Three ferryboats are a lifeline for the Stehekin Valley; an 88 kilometre trip to the lakehead. The fast-cat is perfect for the weekend sampler who won’t spring for a flight on Chelan Airways 1954 Beaver. The freighter stacked high with stovepipes, mailbags, cottagers and tousle-haired hikers, makes random stops along the way. A  “mid speed” cruiser, with sheltered decks and a coffee bar, serves day-trippers in comfort, allowing a couple of hours for soft exploration and a bus-ride to the waterfall before returning.

Early tourists may find the 100 or so full-time residents of this isolated valley, a little “bushed”; much like bears emerging from winter hibernation. Eight meters of snow to shovel can turn a person temporarily inward. The Stehekine Lodge with simple accommodation from a room to a cabin - no phones or TV - is a great base for exploring hiking trails on foot or bike.

Cast a line. Rent a horse. Write a novel or just chill out at the newly enlarged bakery. The one-roomed schoolhouse is now a museum showcasing local gems such as the illustrated, pertinent words of Sabrina Winkel aged seven:  “Skunks smell very bad. They eat brown grubs, worms and bugs.”

On to Pateros, Carlton and Twisp. The Eastern leg of the loop is completed in open rangeland and cowboy country. Western facades and boardwalks of Winthrop are pure “Blazing Saddles” but its not all Hollywood. At the Winthrop Emporium you can stock-up on hard-to-find glow-bait and homemade sausage kits. Mounted pairs of dusty miniature ceramic cowboy boots make great stocking-stuffers?

The coffee counter is an ideal spot to watch cruisin’ pick-up trucks complete with gun rack, “Tidy” tank and a pacing mutt. Don’t ask for a latte and be sure to gauge the capacity of your mouth before committing to an elephantine, chocolate coated, cream filled doughnut.  Your favourite fishing story, true or false, will be an instant hit with the locals who are always keen to expand their inventory.

If you are cruising with that special someone and are out for a bit of wanton frolicking, just “rub the genie-bottle” and look skywards. Perched on a hilltop above Winthrop is the Sun Mountain Lodge. The Haub family achieved fame – and wealth – by inventing “Gummy Bears” (Dust off Aunt Nellie's praline recipe – you never know?). They pumped twenty million bucks into the place in 1990 and are currently completing a further two and a half million-dollar makeover.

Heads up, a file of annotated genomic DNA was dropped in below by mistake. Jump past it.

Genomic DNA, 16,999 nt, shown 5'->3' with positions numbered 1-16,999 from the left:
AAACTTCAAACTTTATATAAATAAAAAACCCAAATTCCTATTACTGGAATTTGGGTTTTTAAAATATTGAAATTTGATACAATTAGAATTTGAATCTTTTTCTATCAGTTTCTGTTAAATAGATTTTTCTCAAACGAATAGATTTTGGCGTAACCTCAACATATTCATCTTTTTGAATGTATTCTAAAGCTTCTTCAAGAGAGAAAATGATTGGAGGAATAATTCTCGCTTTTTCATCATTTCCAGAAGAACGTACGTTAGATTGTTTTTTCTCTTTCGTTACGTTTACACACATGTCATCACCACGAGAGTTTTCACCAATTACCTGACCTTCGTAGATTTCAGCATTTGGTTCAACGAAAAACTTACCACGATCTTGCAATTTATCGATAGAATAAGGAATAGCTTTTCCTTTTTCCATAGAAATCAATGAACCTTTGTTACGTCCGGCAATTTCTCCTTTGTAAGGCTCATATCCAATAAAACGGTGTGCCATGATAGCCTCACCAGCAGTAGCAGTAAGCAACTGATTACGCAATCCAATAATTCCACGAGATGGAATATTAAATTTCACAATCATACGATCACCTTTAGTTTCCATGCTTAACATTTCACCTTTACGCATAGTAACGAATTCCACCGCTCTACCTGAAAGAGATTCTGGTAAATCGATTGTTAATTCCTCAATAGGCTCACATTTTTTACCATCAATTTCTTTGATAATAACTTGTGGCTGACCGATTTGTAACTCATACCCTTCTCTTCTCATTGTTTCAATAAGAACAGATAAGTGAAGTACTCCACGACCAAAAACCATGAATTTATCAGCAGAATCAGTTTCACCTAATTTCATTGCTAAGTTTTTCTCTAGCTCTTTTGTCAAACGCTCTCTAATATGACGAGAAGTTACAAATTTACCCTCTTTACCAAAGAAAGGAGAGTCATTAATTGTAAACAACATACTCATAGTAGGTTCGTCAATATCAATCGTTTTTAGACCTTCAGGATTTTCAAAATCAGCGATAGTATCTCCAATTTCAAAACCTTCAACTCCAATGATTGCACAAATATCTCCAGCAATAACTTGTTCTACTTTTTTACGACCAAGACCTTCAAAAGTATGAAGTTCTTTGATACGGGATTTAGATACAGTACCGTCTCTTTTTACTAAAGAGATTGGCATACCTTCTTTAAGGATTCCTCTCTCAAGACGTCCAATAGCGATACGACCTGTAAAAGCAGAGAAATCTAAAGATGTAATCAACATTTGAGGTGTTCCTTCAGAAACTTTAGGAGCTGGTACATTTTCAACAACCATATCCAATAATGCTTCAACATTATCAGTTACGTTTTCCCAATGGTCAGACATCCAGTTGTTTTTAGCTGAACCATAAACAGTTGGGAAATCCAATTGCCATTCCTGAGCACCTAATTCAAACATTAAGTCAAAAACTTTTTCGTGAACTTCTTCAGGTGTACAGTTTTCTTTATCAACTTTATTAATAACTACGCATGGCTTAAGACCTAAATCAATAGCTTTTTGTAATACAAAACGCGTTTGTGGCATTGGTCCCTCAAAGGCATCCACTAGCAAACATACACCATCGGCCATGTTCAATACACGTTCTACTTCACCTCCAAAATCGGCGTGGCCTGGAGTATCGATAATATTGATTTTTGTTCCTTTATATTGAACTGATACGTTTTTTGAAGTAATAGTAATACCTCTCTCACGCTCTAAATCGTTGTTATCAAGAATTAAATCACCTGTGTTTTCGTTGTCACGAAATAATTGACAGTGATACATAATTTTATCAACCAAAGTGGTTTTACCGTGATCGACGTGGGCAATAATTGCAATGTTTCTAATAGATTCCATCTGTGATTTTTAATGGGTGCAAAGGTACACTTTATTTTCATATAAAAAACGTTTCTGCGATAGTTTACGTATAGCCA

A Robinson suite should do the trick. The wall-to-wall view is a watercolour from the old west that changes with the setting sun. Best of all, it can be indulged in privacy from the double Jacuzzi AND the king-sized twig bed. A glass of wine; Mozart; licking flames from the fireplace. It’s all thoughtfully provided together with snowy white bathrobes and heaps of thick towels The only snooper is a mule-deer grazing below the balcony. Oh -and there is room service!Time to move on. The highway begins to climb and twist and climb some more. Liberty Bell Mountain stands, a snow-covered insurmountable sentinel at 2500 metres, but somehow the road snakes through flower-filled alpine valleys and over the top. Washington Pass. Rainy Pass. Views of Diablo and Ross lakes made teal in colour by glacial dust. Eventually it drops down into the Skagit Valley. Hobby farms; horses grazing; bald eagles. Through the towns of Concrete, Sedro Wooley, Burlington and back to …….I-5 and the suited SUV crowd heading home. Reach for the CD player. Perhaps a little “Country and Western” this time?  


Depending on time, your experience can be enhanced with many activities: Whitewater rafting/kayaking/hot air ballooning/ bird-watching/hiking/ horseback riding – just to name a few. It can be easily extended to include Whidbey Island; the wineries around Woodinville and indeed Seattle itself.

There is accommodation for every budget: Tiny four room Inns; B&B’s, Best Westerns; Howard Johnson’s and stacks of pristine campsites. Most can be prebooked online.



Copyright © 2004 Andrew G.P. Renton All rights reserved.